So Doug's positive message = the positivity generated in the people of the city. And this theory holds because, in the movie, that positivity proves too strong for the evil slime, which melts away, allowing the Ghostbusters to enter the museum and save the baby. Or, as Doug explains, the evil spirits "hear it and fear it. Know it's the truth so they scared to come near it." And as the film ends with the people of New York cheering the Ghostbusters, Dougie ends with, "and you cheer it as I share it, 'cause it's my spirit."

So, yeah. I daresay the song is all about the ghostbusting activity. In fact, the only way the lyrics don't come across as nothing but an insane jumble of incoherent nonsense is if you've seen the movie and recognize what he's describing.

Wednesday, April 15, 2009

I Got Shit Sewn Like Billy Bathgate, Beware

It's a little hard to believe, but Select Records never released any kind of single from Godfather Don's underrated debut album, Hazardous. No promo 12"s, nuthin'. Well, Diggers With Gratitude have corrected this with their latest release, the "Billy Bathgate" 12". But this isn't just three tracks from that album thrown onto a 12"; these are three bangers from that era that weren't included on the album, but are at least as good as any tracks on there. So you get three never-before-released Don jewels from an earlier period than his other limited releases have been, and once again these are limited to just 300 numbered copies. And there were only 20 copies(!) of the green vinyl you see the picture above pressed (mine is #018).

I also gotta say good lookin' to DWG for the price, too. It's still pricier than a standard 12" single (are there standard 12"s anymore? Just barely, I think!), but at £22.00 (that's with international shipping included), it's a substantial mark down from previous limited vinyls.

Now Billy Bathgate, the movie, came out in 1991, so the sudden spike of rappers name-dropping the titular character from E.L. Doctrow's novel, a small-time gangster from the 1930's, was to be expected. But besides the name, Don's "Billy Bathgate" (which was previewed earlier on DWG's Lungbutters mixtape) has little to do with the character, though, except that they're both gangsters. But once you get past the "hey, I don't remember it happening like that in the movie..." confusion; who cares? It's a killer, fast-paced, slick syllable gangster rap narrative with a rugged, bassline-driven track that sounds like some long lost Kool G. Rap classic, if he hadn't decided to go the Sir Jinx route for album #3.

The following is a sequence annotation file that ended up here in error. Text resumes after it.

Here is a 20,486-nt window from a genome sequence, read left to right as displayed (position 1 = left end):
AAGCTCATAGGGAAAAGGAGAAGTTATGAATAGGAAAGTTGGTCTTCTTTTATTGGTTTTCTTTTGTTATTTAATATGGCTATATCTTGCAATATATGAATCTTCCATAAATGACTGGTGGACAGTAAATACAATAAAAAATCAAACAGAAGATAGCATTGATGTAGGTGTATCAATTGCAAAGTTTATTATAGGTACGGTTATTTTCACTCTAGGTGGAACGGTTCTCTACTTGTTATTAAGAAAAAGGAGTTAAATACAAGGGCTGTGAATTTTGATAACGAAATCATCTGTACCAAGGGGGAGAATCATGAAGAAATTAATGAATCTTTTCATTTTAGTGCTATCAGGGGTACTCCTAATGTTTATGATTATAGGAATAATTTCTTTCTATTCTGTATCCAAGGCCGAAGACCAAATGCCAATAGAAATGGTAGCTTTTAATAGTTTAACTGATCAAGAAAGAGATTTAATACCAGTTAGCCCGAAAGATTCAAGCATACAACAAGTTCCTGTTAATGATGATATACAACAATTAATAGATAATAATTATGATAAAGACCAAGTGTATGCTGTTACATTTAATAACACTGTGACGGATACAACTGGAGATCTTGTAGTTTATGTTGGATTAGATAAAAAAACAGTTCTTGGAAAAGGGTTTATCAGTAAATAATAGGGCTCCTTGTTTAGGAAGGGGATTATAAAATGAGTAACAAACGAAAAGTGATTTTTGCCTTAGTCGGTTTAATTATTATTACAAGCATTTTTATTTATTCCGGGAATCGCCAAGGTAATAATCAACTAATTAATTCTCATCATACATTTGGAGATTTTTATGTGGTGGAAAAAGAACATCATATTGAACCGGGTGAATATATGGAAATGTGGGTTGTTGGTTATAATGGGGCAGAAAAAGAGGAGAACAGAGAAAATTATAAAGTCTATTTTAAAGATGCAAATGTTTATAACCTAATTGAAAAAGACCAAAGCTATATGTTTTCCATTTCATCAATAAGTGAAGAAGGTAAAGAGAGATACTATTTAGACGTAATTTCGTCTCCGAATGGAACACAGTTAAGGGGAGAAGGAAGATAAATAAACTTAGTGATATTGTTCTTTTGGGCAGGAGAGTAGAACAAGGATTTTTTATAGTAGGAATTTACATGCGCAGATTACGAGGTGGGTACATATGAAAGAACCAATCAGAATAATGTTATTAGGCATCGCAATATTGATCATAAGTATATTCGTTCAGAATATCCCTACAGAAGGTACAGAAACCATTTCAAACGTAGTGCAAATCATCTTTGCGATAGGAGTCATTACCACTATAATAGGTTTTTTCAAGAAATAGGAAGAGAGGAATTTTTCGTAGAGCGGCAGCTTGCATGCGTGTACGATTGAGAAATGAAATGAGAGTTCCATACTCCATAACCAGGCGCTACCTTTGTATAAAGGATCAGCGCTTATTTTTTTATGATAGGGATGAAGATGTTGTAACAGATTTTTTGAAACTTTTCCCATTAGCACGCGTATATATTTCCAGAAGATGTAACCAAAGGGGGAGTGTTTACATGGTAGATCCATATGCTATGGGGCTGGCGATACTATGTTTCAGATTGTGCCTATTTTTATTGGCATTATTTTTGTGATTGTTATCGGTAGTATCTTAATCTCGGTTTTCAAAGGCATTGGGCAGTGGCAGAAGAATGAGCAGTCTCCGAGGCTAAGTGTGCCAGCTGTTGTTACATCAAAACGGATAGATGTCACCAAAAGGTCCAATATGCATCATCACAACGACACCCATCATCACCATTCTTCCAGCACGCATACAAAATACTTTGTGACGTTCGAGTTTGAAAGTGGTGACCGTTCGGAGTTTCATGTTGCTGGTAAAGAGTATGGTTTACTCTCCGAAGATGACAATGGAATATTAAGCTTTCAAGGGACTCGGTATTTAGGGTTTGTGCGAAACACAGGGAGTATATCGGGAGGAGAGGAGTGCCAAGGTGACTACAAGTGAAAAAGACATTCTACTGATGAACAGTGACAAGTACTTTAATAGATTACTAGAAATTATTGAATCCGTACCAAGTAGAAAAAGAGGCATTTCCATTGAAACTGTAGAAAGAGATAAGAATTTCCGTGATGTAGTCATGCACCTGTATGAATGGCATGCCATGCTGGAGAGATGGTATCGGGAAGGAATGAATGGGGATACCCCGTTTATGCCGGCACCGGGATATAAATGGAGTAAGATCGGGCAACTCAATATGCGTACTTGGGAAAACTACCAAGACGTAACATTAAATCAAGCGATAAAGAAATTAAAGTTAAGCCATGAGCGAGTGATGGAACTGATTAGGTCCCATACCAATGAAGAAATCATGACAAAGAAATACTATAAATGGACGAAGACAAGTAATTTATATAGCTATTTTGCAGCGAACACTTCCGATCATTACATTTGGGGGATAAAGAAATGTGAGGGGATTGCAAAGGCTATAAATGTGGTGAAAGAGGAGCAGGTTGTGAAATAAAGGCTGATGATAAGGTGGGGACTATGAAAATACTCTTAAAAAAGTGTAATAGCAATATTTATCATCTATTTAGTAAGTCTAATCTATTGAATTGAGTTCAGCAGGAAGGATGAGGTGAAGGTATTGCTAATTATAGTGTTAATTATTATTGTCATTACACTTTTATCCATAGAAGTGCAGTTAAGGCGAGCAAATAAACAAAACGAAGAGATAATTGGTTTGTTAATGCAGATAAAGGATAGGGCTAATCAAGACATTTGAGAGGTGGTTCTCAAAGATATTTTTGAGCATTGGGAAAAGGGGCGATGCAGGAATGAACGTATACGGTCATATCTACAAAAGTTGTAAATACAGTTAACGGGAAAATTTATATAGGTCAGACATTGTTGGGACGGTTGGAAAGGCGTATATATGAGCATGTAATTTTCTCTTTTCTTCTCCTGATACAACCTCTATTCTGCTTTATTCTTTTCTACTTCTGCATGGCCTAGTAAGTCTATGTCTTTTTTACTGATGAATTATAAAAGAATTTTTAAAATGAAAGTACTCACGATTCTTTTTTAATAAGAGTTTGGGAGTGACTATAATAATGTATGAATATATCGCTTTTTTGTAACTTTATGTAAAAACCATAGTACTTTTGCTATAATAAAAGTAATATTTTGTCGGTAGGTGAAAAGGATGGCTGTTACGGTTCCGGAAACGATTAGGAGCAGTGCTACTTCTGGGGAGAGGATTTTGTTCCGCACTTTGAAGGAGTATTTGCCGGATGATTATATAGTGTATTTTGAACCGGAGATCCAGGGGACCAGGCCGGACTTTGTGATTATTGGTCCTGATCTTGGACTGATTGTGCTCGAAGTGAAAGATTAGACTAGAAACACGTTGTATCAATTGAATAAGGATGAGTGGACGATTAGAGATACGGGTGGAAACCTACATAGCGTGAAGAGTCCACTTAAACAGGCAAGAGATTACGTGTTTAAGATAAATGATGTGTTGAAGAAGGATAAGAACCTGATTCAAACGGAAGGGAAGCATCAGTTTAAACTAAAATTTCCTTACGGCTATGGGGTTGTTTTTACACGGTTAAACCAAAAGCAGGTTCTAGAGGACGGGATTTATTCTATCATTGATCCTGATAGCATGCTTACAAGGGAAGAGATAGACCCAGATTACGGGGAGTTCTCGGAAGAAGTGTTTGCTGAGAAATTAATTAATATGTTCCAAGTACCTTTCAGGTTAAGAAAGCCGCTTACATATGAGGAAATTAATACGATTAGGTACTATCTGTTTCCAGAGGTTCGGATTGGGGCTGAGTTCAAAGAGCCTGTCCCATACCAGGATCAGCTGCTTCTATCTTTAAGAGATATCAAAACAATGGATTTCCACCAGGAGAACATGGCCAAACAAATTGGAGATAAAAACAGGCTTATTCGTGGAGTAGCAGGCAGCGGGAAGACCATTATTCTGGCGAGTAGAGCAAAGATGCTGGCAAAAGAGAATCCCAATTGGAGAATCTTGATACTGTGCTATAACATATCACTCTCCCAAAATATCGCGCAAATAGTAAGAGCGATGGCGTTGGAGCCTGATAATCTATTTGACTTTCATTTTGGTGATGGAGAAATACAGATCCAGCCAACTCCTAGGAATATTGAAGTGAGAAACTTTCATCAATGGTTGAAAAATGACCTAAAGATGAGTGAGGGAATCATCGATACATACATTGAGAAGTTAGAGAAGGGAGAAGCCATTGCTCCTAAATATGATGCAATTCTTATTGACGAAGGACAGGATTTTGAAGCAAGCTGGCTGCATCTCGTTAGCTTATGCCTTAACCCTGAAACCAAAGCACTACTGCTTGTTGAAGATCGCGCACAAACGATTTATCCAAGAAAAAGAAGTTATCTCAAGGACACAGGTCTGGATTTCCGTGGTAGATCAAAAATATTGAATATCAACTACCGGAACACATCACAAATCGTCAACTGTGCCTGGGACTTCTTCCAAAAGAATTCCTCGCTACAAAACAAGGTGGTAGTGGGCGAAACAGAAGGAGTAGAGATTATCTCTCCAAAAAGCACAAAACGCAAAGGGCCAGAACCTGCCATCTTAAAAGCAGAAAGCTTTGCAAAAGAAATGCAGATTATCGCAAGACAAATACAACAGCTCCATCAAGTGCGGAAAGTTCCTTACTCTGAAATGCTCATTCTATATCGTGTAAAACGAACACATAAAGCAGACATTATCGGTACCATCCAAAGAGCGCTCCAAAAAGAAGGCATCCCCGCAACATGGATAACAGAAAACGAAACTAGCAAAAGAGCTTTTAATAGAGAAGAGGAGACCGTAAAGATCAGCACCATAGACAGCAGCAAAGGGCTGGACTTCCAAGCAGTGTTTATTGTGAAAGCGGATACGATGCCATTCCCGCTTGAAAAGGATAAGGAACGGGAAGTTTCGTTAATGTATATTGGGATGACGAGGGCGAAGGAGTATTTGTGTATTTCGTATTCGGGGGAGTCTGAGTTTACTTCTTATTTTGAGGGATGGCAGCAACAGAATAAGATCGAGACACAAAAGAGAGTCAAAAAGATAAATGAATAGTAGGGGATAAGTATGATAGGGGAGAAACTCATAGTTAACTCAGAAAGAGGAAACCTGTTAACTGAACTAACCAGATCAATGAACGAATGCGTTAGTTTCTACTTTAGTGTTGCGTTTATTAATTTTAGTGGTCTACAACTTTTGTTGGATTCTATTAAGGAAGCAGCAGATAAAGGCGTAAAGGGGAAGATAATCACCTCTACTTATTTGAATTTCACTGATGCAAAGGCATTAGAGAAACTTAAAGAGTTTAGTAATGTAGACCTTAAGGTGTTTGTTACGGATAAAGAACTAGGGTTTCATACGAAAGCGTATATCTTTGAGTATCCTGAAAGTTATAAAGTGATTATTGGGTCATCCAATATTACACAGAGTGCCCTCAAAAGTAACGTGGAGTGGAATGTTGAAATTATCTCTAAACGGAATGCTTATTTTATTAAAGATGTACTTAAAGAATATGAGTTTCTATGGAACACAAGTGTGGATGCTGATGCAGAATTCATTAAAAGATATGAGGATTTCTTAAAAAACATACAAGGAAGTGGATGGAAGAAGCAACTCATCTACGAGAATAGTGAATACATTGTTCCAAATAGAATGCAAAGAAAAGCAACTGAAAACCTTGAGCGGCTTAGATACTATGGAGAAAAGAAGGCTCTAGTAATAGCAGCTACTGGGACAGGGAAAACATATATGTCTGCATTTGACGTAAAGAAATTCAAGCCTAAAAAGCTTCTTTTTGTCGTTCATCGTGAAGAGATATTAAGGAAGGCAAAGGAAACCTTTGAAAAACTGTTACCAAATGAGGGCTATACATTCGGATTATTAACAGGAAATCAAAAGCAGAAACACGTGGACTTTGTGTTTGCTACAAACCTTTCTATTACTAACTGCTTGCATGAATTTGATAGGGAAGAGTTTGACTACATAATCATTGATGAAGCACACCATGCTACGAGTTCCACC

"Fromdamental," like its title suggests, is back to classic, head-nodding "hella rip-trip styles" over a hardcore drumtrack, a funky organ(?) sample and some quick turntable slices on the hook. It's a real precursor to his mid to late 90's material, and would almost have fit in better as a b-side to "Styles By the Gram" than tucked away somewhere on Hazardous.

"On and On" is the only track that actually appeared on the album; and this "Alternative Mix" is actually a complete vocal and instrumental remix. So essentially, it's an entirely new song, that only has a reference to going "on and on" in common with the original. The main sample is the same one Anttex used for his underground hit, "Understand Me Vanessa;" but Don adds sharp horn and guitar stabs, turning this into a fast-paced freestyle frenzy, featuring Jazz. But it's still got a darker, more serious vibe than the Hazardous version, which was a very playful track originally.

As of this writing, DWG has already sold out of both the extra-limited green pressings (of course) and the regular black ones. But you can still get a copy, if you're quick, from ughh.com, who has a limited consignment of these, and will be shipping them on 4/28. Don't miss out!

Monday, April 13, 2009

The Not-So-Free Houdini

You want new music you say? And not only does it have to be new, but it can't be that over-hyped crap like all this Eminem/Asher Roth*/Charles Hamilton/Rick Ross B.S. that seems to be all anybody can blog about? Hmm... tall order. And there's nothing left to be said about Blaq Poet's album that hasn't been covered in triplicate (but if you weren't sure: get it, dummy!). But not to worry - I got you.

This is Themselves' prelude to their upcoming album, CrownsDown: a mix-tape of all new material called The Free Houdini (mixed by Odd Nosdam and mastered by Daddy Kev). Now, if you haven't been following along with the news closely, you might be a bit confused. See, there's two versions of The Free Houdini. The first one, the downloadable mixtape, has been out for a minute. This one, the "very limited, deluxe edition," just landed today. I'm not sure how limited this "very limited" pressing is, but as you can see in the scan, mine is #1139, so maybe "semi-limited" would have been a little more accurate. Anyway, the distinction between this "deluxe" version and the one you may've downloaded is an additional 16 minutes worth of material (4 songs) that wasn't available in the free download. It's also broken up into separate tracks, whereas the download was just one, large mp3. It was originally announced that this deluxe edition would "have a digital booklet with lyrics," as well (something that's especially valuable with an MC like Dose, where it can be very difficult to make out what the hell he's saying). But this has turned out not to be the case. :(